NCBG Timeline


1993

Fitch Lumber Company of Carrboro provides lumber for 11 wooden picnic tables, which are built and installed in a wooded area by volunteer Jim Wilkerson. Lady Slipper Club of Raleigh contributed funds to support the project.

While installing a replacement sidewalk in front of the Totten Center, Dot Wilbur-Brooks, other NCBG staff, and the men installing the sidewalk press leaves of trees, ferns and other herbaceous plants into the still-soft cement sidewalk, a Garden tradition continued at the entrance to the Education Center.

The tenth year of T-shirts of Wildflower of the Year t-shirts is celebrated with reproductions of a special Wildflower of the Year design by Dot Wilbur-Brooks., a joint project the NCBG and the Garden Club of North Carolina. Her poster won a blue ribbon at the 1993 national meeting of the American Association of Botanical Gardens and Arboreta.

Solidago rugosa “Fireworks” is introduced to the public at the NCBG and Niche Gardens. Its history dates back to the mid-1970s during a plant rescue near Wilson, NC. A number of pitcher plants and associated woody pocosin species from the rescue were planted in the Coastal Plain Habitat. During the next several years, an unusual goldenrod made itself visible, unusual because of its long, gracefully arching flowering stems, noticed by Ken Moore. It keyed out to the Solidago rugosa complex. The original single clump became more vigorous during several growing seasons, and was extracted, divided and grown in several more wildflower borders. Experiments over the years at the Garden determined that this special form did not come from seed and thus all multiples of the plant were produced by division and cuttings. Question was whether to give it a special name, but in doing so, would add to the abundance of named cultivars in the perennials world. Another goldenrod resembling the rescued form was never found in the State and thus it came to be worthy of special status with a name, “Fireworks.” The rest is history as “Fireworks” becomes a regular feature in perennial gardens.

The NCBG welcomes two eight weeks- old kittens, Lily and Mullein.

From Anise to Woodruff: 1793-1993; The Identification, Observation, Growing and Culinary Use of Herbs in the Southeastern U.S. Produced on the occasion of the UNC Bicentennial Observance, celebrated from October 1993-May 1994, it is authored by Herb volunteers, and selected as an official Bicentennial publication by the UNC Bicentennial Observance Policy Committee, one of the features of UNC's Bicentennial Observance in which the NCBG participated. The book includes the recipe for Lemon/Thyme cookies that were served during the 1988 visit of Lady Bird Johnson, and a recipe for roast possum, (not served to Ms. Johnson), but was a favorite dish of long-ago UNC students.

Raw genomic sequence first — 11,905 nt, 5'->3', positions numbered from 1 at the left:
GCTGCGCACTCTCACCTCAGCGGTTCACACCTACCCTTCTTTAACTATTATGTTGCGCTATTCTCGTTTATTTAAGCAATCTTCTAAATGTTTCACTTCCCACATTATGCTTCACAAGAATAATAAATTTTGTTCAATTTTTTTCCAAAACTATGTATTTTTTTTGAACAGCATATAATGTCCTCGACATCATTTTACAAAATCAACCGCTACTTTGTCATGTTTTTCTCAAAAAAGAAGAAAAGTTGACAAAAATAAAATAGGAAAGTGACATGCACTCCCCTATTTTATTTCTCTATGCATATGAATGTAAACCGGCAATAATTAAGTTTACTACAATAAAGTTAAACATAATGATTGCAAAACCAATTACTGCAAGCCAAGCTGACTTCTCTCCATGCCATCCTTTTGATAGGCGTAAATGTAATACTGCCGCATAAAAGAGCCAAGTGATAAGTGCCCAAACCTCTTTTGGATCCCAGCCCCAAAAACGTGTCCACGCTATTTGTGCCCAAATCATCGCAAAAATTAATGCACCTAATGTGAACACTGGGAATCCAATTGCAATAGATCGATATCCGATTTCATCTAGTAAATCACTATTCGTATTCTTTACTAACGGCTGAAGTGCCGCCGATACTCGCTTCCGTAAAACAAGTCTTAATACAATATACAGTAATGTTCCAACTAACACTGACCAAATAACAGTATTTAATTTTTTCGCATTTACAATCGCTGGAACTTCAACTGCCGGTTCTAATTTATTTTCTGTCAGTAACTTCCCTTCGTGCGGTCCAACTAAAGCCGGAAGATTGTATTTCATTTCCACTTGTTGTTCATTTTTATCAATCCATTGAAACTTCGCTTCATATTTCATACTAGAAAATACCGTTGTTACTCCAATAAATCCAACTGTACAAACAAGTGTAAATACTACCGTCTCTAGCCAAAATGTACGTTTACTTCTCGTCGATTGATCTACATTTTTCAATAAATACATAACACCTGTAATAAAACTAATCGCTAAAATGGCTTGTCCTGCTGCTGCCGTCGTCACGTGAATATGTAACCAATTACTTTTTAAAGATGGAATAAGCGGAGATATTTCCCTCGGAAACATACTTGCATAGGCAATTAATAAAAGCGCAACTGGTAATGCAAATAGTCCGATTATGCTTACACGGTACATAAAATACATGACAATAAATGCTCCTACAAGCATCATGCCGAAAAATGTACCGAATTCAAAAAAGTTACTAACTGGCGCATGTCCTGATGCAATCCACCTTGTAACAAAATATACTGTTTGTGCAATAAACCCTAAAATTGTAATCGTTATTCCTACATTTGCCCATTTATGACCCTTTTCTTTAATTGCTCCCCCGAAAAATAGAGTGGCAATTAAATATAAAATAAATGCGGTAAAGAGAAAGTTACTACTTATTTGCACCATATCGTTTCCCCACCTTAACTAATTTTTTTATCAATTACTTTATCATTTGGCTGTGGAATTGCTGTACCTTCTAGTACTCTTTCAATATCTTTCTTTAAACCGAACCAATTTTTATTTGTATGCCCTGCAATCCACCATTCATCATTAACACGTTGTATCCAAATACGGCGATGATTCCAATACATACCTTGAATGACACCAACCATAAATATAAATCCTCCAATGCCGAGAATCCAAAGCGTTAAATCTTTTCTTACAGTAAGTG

The NCBG participates in the Bicentennial Celebration Davie Poplar Project, a production of 2 and a half foot seedlings grown from seeds collected by NCBG and UNC Grounds staffs from beneath The Davie Poplar and nearby Davie Jr. (started from a Davie Poplar cutting). The seedlings grown from the seeds were cared for by the Garden for two years, producing 500 seedlings. Davie Poplar III was celebrated on University Day with 106 trees that were presented by Dean Smith to a sixth-grade essay winner from each of the 100 counties, several municipalities, and the Cherokee Reservation to take back home to plant on the students' school grounds. Forty-five poplars were presented to various University officials, alumni and others (including descendants of William Davie). A poplar was presented to the Capitol Foundation for planting on the grounds of a state government building.

“Thirteen Colonies Trail; useful native plants of Colonial America,” a U.S.bicentennial project of the NCBG, is made possible by the cooperation of the North Carolina Association of Nurserymen and the Landscape Contractors Association of North Carolina who furnish plant materials, and members of the Arnold Air Society and the UNC Angel Flight who organize much of the work and volunteered time and effort to install the plantings.

A barrier-free access boardwalk and entrance deck to the Coastal Plain habitat are constructed.

The phone system was replaced with a new line installed for a fax machine and modem.

The carnivorous plants collection is moved from the Mason Farm Biological Reserve Research area to the nursery area of the Garden.

The Green Dragons volunteer group is established to assist in the management, patrolling, and interpretation of the Mason Farm Biological Reserve, the Coker Pinetum and other areas, and for special projects.

ID: 51
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Last Update: 2017-01-11
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